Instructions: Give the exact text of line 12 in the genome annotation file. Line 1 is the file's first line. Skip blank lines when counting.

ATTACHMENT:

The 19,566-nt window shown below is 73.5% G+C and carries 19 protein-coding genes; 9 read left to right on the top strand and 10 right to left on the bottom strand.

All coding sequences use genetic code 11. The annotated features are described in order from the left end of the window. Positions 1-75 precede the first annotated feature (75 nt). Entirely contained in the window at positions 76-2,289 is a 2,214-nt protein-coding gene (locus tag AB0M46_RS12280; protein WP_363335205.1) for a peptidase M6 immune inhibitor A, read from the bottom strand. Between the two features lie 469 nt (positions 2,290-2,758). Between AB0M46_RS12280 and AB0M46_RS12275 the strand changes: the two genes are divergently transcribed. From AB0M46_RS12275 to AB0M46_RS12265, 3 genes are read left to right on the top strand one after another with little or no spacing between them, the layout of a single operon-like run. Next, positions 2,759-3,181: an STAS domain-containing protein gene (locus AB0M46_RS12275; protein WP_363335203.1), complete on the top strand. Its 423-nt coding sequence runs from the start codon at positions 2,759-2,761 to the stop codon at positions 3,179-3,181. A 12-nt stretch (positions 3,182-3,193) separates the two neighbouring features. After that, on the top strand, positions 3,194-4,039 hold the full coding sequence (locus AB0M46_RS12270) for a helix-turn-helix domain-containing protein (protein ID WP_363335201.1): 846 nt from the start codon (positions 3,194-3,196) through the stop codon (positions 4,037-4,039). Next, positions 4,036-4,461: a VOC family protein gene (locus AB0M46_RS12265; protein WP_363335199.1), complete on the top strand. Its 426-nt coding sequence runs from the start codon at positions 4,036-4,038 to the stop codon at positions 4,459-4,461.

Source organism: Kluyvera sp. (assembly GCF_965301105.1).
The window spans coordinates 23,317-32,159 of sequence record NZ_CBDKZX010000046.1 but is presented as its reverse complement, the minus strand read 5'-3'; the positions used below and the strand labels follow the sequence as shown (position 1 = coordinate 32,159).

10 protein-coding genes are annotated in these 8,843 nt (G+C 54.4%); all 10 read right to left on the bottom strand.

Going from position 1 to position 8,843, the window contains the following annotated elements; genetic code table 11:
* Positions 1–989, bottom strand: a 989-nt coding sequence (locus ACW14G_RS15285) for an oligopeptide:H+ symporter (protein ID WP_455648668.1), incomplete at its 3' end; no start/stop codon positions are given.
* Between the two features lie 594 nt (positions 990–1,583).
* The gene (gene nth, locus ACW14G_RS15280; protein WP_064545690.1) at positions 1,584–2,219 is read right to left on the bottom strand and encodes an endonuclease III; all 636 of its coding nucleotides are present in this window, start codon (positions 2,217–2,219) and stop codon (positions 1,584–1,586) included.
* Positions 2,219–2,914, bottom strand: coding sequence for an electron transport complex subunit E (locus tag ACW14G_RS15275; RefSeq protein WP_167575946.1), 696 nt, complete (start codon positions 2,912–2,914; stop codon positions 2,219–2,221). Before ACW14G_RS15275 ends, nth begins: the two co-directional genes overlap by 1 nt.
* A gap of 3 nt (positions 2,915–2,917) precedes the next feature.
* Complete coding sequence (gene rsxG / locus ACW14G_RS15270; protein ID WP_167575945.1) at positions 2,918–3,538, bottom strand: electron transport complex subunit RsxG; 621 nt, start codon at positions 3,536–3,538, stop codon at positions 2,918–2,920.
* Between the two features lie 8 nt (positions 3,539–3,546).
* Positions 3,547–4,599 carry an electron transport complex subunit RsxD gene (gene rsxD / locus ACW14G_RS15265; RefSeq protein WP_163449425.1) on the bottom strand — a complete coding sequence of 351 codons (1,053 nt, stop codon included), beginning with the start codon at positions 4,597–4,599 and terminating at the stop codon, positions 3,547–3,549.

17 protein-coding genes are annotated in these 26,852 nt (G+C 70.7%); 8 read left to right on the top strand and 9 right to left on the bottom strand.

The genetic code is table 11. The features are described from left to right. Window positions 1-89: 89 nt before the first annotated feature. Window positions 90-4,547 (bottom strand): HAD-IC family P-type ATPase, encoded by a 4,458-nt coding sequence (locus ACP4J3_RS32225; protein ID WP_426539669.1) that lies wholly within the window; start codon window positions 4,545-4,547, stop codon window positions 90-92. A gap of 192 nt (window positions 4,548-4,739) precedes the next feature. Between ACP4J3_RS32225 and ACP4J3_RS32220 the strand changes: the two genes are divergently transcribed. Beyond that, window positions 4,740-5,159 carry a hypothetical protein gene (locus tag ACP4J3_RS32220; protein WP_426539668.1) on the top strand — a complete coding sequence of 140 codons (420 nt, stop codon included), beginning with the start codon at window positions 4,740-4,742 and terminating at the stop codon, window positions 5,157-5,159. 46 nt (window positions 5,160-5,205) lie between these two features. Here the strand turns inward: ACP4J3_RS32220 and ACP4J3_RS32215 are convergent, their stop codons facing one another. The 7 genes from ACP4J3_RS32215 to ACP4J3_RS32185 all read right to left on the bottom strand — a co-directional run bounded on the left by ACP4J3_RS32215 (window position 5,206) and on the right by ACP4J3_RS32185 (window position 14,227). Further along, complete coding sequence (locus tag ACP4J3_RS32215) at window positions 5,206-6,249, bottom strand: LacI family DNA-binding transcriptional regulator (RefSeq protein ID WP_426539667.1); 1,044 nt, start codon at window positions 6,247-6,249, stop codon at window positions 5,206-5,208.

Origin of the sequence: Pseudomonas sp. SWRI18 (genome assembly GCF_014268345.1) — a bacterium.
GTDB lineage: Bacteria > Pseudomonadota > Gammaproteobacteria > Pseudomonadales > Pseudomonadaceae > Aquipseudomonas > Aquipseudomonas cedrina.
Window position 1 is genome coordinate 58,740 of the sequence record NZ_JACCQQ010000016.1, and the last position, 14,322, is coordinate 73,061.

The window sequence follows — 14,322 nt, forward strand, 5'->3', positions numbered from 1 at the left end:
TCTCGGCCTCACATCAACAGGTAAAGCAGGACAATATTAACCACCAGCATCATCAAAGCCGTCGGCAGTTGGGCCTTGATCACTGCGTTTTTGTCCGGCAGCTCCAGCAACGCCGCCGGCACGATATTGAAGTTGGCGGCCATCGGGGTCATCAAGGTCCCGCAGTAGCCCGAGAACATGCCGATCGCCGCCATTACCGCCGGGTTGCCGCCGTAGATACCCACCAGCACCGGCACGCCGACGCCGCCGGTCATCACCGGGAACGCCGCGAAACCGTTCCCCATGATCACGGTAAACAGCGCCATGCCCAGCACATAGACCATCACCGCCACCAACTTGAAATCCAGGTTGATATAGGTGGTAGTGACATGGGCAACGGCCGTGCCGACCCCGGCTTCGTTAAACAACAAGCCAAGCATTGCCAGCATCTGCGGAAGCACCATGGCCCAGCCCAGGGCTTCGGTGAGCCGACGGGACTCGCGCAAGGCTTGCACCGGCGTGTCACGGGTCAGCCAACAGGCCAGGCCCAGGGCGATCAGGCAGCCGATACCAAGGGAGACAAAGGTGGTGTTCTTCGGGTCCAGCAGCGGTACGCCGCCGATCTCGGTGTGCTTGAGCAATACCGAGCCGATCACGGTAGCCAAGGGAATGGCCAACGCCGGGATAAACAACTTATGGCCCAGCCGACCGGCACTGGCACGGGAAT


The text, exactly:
* Complete coding sequence (gene rsxG / locus ACW14G_RS15270; protein ID WP_167575945.1) at positions 2,918–3,538, bottom strand: electron transport complex subunit RsxG; 621 nt, start codon at positions 3,536–3,538, stop codon at positions 2,918–2,920.